Monday, November 18, 2019

Miriam's orchestra concert

We are—very oddly—in our last week of school before Thanksgiving break and we're feeling woefully underprepared for the holiday season. Somehow our internal clocks reacclimatized to northern seasons and so the calendar keeps baffling us. How could we possibly be halfway through November?! The trees have just begun to turn colours and there's no snow in sight!

Anyway, we hit the ground running today and finished most of our schoolwork before heading to the library for the "hands-on homeschool day," where we learned about some indigenous cultures in Georgia. The librarian told us a number of legends and had a couple of crafts for the kids to do. They got to make "turtle-shell shakers" to scare the great spirit dog away from our cornmeal (he left a trail of cornmeal as he fled back to the sky, which became the milky way). They also got to make a strawberry craft to remind them to love their family and forgive quickly (I really enjoyed this story).

Even though the class is supposedly geared toward kids 6+, Miriam was already feeling like it was a little too juvenile for her, but she helped Alexander make the crafts, which he was rather happy about (especially that shaker).

After we got home we did a little writing assignment (I'm having my kids keep a gratitude journal this week based on my mom's post from a couple of days ago) and then started getting ready for our evening.

Ordinarily we can't make it to the homeschool days at the library because it interferes with orchestra rehearsals, but we didn't have a rehearsal earlier in the day because tonight was their first concert so we had a dress rehearsal prior to the performance instead. In order to get there on time we had to pick Rachel up from school, so when we got home from the library I made us a lovely picnic dinner (PB&J sandwiches, strawberries, cheese sticks—super gourmet) and then we headed off to the middle school.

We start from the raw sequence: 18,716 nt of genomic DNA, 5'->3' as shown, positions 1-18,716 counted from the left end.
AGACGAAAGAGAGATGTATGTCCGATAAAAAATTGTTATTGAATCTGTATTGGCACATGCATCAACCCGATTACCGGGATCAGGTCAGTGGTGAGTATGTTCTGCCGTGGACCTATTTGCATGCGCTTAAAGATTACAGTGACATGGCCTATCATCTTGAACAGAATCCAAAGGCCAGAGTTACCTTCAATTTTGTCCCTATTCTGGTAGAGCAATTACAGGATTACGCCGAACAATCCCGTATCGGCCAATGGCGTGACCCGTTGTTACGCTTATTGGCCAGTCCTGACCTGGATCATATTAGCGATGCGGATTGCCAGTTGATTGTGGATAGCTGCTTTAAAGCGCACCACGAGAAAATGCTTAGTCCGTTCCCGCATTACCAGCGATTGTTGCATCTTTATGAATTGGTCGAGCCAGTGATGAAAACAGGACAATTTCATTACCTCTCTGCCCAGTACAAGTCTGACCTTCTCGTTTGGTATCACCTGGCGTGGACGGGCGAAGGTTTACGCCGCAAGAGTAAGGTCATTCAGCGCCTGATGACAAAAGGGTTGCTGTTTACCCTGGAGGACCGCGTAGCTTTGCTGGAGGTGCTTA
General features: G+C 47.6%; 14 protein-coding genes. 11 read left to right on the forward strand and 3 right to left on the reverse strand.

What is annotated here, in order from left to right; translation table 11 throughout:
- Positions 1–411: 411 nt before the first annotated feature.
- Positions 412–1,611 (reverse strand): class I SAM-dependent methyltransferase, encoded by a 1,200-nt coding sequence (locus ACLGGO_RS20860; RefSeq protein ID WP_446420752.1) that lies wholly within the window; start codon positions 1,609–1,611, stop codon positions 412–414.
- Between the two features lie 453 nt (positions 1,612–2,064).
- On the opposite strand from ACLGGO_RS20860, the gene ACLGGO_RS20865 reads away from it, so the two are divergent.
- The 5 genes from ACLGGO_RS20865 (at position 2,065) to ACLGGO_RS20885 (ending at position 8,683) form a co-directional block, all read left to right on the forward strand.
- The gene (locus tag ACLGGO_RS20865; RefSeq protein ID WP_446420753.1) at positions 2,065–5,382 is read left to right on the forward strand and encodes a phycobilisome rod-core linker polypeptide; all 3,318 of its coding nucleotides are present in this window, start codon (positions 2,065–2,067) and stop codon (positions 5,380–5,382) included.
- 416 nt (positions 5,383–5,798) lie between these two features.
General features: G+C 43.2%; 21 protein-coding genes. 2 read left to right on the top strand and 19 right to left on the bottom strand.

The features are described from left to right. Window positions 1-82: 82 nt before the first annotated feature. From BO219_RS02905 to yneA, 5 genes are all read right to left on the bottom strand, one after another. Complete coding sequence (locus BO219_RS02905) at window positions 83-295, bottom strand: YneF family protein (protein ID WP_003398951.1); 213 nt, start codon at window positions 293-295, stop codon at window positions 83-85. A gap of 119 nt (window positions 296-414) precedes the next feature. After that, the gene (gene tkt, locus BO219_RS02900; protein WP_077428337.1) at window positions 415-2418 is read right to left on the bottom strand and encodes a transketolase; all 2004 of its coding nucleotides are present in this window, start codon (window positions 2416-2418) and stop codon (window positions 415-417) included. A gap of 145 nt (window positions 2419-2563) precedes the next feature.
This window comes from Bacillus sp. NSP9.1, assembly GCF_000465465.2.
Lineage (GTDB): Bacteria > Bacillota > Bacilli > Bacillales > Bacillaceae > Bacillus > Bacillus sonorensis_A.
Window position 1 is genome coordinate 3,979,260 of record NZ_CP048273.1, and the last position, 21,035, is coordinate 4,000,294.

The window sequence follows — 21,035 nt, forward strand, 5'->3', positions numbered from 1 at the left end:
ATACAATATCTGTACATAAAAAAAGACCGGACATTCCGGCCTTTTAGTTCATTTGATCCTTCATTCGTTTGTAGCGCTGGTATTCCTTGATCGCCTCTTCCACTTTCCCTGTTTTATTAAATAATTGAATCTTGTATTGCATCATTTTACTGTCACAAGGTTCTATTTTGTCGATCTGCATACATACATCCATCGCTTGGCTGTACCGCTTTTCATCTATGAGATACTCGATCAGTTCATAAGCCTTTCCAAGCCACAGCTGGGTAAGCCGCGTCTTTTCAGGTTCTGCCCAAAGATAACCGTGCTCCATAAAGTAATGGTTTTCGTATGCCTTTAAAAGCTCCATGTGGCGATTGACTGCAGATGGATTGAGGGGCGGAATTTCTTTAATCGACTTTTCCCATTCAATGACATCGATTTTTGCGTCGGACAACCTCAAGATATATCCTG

It was about an hour's worth of driving (after taking a round-about way to get there so I could stay on roads I was familiar with, hitting some lovely traffic, and then being diverted around an accident) and I'm not sure I've ever been happier to have gotten anywhere. Rachel made fun of me for "stress-singing," a term she totally made up; she could not stop laughing at me!

Stress singing goes a little something like this:

"I will be so glad when we get there so I can park this car. I hate parking but at least it means I don't have to drive anymore!"

The tune isn't important, really. Just sing it ugly enough to embarrass your preteen, even though the other cars can't hear you.

Anyway, we got there, Miriam had her dress rehearsal, we had our picnic dinner, and then we had the concert, and then a reception after, and then we came home and all in all we were out and about for nearly seven hours for this concert (we didn't walk in the door until after 10:00). So I'm kind of glad the evening is over!



The concert went well. Here's Miriam's ensemble doing their songs:



The scratching noise you hear is Alexander colouring on his magnet-colouring board thing (which he calls an iPad). He is also the reason the camera is a little wibbly-wobbly at times.

Andrew had to teach tonight so I had to juggle all the kids by myself, which was fine. I did that one trick where you choose the family with the most kids and sit behind them. That way no one knows whose kids are acting up at any given time!

The family in front of us had six kids, all about the same age as our kids (plus one older one). The more I looked at them the more I wondered about them. They were putting off a very familiar vibe...

So during the reception I approached them and broke the ice with a homeschooling question, throwing in "we just moved here."

"Oh, where did you move from?" the mom asked.

"Utah," I said.

"Okay. I thought so. We're Mormons, too! And I saw you with your five kids—and you had a quiet bag with you and I just thought they have to be Mormon!"

"We are," I said.

Not that everyone from Utah is, just that if you have a whole handful of kids and are from Utah there's a very high chance you are also Mormon. This family is actually not from Utah (though they did attend BYU); the parents are both from here (and have the accents to prove it). But it was fun to connect with them! And they told us about another homeschooling family from our church in the orchestra.

Not that we only need friends who are also members of our church, but it is nice to have that connection as well. This orchestra is filled with wonderful families!

Here are some pictures Rachel took in the few minutes before the concert that we spent waiting in our seats (we did most of our waiting not in our seats):







Andrew had to teach tonight so he missed the first half of the concert, but the church we meet in is very close to the metro so instead of going home he joined us for the last half of the concert (and the reception) and it was so nice to have a second pair of hands!

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